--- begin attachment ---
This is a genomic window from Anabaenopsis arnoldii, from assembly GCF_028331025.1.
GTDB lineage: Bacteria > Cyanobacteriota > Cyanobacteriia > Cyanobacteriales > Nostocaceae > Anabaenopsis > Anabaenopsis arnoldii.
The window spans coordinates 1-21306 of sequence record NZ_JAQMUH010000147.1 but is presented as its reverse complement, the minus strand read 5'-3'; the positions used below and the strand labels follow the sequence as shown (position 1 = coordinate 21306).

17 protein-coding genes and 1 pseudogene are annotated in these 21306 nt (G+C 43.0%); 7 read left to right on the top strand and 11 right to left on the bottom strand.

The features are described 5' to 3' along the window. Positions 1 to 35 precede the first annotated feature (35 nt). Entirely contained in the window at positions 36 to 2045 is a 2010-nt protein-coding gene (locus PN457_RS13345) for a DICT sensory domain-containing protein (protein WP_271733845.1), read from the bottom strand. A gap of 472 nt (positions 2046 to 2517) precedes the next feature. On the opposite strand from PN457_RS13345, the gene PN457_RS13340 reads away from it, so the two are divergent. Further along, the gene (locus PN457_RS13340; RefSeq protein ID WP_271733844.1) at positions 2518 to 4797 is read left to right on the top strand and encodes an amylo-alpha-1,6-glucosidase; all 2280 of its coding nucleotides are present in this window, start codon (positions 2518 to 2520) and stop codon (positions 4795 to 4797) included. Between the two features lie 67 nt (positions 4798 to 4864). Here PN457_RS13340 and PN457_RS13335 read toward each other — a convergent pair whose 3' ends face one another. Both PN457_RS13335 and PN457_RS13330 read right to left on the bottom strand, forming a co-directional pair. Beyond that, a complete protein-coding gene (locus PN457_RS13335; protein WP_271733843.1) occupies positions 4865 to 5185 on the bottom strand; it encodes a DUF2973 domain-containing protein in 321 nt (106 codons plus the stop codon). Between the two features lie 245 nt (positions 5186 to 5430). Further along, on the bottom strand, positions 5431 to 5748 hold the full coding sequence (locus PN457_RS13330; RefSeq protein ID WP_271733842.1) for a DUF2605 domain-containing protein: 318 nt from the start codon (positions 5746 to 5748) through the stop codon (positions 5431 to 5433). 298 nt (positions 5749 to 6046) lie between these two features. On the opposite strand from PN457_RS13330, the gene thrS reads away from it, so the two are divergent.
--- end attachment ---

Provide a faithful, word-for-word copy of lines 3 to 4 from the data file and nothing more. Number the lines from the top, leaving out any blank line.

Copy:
The window spans coordinates 1-21306 of sequence record NZ_JAQMUH010000147.1 but is presented as its reverse complement, the minus strand read 5'-3'; the positions used below and the strand labels follow the sequence as shown (position 1 = coordinate 21306).

17 protein-coding genes and 1 pseudogene are annotated in these 21306 nt (G+C 43.0%); 7 read left to right on the top strand and 11 right to left on the bottom strand.